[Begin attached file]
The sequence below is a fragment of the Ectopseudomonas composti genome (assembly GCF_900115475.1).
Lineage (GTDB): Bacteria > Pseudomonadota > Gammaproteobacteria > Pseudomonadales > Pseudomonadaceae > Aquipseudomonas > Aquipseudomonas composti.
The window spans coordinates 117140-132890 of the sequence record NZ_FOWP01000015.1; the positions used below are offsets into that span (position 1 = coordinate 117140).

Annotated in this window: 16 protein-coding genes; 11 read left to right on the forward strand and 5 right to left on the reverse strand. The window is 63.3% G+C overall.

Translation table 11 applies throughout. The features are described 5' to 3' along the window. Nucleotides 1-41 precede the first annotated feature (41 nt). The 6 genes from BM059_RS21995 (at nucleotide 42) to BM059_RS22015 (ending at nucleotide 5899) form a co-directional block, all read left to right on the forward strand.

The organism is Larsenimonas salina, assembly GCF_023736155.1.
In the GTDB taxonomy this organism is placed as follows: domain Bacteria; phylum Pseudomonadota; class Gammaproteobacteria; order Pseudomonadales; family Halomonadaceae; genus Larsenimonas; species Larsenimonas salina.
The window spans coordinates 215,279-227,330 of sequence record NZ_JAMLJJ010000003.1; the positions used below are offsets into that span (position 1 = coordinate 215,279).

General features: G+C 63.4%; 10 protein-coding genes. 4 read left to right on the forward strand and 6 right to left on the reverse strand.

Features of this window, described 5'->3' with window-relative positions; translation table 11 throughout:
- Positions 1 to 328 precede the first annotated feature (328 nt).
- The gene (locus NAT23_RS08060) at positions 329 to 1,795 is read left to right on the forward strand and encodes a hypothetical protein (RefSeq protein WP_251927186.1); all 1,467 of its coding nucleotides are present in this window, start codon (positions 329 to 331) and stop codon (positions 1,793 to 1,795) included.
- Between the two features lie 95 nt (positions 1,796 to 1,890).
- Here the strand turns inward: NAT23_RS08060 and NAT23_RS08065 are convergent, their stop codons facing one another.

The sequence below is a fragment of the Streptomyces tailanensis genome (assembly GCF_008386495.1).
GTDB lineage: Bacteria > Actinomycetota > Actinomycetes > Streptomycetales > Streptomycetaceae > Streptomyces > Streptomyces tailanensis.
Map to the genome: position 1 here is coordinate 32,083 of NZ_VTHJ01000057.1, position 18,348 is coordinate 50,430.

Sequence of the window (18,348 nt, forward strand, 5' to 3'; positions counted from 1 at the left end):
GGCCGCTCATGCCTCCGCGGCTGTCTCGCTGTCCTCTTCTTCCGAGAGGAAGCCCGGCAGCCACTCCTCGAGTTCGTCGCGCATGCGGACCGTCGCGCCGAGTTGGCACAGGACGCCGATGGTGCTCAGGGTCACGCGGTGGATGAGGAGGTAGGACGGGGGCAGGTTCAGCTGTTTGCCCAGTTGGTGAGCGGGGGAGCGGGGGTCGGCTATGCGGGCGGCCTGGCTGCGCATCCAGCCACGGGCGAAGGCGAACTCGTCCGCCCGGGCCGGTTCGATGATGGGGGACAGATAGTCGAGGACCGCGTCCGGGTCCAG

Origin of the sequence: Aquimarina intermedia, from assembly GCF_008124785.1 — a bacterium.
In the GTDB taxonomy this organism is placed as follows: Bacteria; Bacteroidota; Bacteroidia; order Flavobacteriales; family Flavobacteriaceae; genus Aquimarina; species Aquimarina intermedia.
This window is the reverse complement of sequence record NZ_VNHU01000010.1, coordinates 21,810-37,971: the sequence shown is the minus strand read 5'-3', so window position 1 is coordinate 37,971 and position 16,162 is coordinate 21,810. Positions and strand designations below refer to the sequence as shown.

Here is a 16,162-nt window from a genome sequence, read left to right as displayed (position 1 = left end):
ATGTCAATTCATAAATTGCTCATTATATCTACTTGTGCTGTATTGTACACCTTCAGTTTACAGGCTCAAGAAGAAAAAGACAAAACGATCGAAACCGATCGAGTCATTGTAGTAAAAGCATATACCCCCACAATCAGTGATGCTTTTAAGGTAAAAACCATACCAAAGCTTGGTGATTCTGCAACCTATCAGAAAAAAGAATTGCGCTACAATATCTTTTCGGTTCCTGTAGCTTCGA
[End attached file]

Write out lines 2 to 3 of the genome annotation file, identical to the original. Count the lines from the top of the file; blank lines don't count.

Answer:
Lineage (GTDB): Bacteria > Pseudomonadota > Gammaproteobacteria > Pseudomonadales > Pseudomonadaceae > Aquipseudomonas > Aquipseudomonas composti.
The window spans coordinates 117140-132890 of the sequence record NZ_FOWP01000015.1; the positions used below are offsets into that span (position 1 = coordinate 117140).